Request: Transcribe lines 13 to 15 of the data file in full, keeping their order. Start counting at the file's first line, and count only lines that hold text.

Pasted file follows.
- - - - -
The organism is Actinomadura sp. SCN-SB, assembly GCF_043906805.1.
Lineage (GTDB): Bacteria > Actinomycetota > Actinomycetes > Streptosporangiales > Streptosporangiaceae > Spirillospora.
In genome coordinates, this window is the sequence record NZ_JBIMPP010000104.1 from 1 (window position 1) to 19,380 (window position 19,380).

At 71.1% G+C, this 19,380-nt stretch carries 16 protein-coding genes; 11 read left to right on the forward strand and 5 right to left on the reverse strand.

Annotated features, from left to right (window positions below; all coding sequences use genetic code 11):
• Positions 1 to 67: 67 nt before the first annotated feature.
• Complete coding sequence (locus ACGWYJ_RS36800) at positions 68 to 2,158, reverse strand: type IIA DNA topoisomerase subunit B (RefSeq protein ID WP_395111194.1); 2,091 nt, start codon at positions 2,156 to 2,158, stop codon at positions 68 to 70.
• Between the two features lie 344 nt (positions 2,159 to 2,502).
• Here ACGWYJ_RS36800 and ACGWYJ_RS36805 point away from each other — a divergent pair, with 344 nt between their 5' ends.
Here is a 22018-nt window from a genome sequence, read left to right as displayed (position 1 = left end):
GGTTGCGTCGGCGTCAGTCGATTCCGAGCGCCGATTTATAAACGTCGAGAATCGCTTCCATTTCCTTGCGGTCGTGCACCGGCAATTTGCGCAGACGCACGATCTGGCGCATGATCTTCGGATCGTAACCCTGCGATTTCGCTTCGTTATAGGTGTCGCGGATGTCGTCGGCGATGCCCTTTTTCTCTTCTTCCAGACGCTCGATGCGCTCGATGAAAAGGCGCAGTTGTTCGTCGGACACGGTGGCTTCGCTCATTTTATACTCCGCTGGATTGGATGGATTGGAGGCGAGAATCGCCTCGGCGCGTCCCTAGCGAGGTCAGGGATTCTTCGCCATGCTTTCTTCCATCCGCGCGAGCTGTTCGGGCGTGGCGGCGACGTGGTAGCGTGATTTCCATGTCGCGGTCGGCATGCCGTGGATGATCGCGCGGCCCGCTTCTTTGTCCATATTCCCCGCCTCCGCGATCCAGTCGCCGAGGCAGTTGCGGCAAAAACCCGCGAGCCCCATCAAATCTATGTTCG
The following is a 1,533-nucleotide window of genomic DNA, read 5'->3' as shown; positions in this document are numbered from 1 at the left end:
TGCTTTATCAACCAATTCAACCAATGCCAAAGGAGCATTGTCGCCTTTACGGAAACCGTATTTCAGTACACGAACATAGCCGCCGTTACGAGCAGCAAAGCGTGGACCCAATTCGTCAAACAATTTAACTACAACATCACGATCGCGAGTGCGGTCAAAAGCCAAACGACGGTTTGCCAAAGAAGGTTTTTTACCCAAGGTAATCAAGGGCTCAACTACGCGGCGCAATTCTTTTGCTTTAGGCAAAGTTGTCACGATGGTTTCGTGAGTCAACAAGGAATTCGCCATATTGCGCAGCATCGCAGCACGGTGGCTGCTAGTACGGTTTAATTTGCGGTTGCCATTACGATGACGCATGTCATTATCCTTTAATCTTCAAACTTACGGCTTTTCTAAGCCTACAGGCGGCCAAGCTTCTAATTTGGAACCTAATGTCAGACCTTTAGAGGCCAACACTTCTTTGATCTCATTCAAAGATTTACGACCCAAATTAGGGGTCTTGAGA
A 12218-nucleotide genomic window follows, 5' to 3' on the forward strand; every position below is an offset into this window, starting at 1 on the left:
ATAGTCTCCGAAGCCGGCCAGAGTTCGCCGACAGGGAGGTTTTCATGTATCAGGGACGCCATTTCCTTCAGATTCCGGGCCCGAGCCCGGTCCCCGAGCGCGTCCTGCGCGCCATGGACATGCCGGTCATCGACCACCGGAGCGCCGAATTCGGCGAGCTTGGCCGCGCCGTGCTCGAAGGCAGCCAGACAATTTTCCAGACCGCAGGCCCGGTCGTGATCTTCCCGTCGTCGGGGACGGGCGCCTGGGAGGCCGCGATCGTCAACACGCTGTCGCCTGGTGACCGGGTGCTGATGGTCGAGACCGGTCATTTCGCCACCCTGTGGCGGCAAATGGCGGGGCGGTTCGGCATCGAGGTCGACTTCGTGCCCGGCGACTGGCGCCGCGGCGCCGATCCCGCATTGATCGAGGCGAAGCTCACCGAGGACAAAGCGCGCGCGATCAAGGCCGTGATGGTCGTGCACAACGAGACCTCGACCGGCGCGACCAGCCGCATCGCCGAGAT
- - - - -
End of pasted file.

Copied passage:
TGCTTTATCAACCAATTCAACCAATGCCAAAGGAGCATTGTCGCCTTTACGGAAACCGTATTTCAGTACACGAACATAGCCGCCGTTACGAGCAGCAAAGCGTGGACCCAATTCGTCAAACAATTTAACTACAACATCACGATCGCGAGTGCGGTCAAAAGCCAAACGACGGTTTGCCAAAGAAGGTTTTTTACCCAAGGTAATCAAGGGCTCAACTACGCGGCGCAATTCTTTTGCTTTAGGCAAAGTTGTCACGATGGTTTCGTGAGTCAACAAGGAATTCGCCATATTGCGCAGCATCGCAGCACGGTGGCTGCTAGTACGGTTTAATTTGCGGTTGCCATTACGATGACGCATGTCATTATCCTTTAATCTTCAAACTTACGGCTTTTCTAAGCCTACAGGCGGCCAAGCTTCTAATTTGGAACCTAATGTCAGACCTTTAGAGGCCAACACTTCTTTGATCTCATTCAAAGATTTACGACCCAAATTAGGGGTCTTGAGA
A 12218-nucleotide genomic window follows, 5' to 3' on the forward strand; every position below is an offset into this window, starting at 1 on the left:
ATAGTCTCCGAAGCCGGCCAGAGTTCGCCGACAGGGAGGTTTTCATGTATCAGGGACGCCATTTCCTTCAGATTCCGGGCCCGAGCCCGGTCCCCGAGCGCGTCCTGCGCGCCATGGACATGCCGGTCATCGACCACCGGAGCGCCGAATTCGGCGAGCTTGGCCGCGCCGTGCTCGAAGGCAGCCAGACAATTTTCCAGACCGCAGGCCCGGTCGTGATCTTCCCGTCGTCGGGGACGGGCGCCTGGGAGGCCGCGATCGTCAACACGCTGTCGCCTGGTGACCGGGTGCTGATGGTCGAGACCGGTCATTTCGCCACCCTGTGGCGGCAAATGGCGGGGCGGTTCGGCATCGAGGTCGACTTCGTGCCCGGCGACTGGCGCCGCGGCGCCGATCCCGCATTGATCGAGGCGAAGCTCACCGAGGACAAAGCGCGCGCGATCAAGGCCGTGATGGTCGTGCACAACGAGACCTCGACCGGCGCGACCAGCCGCATCGCCGAGAT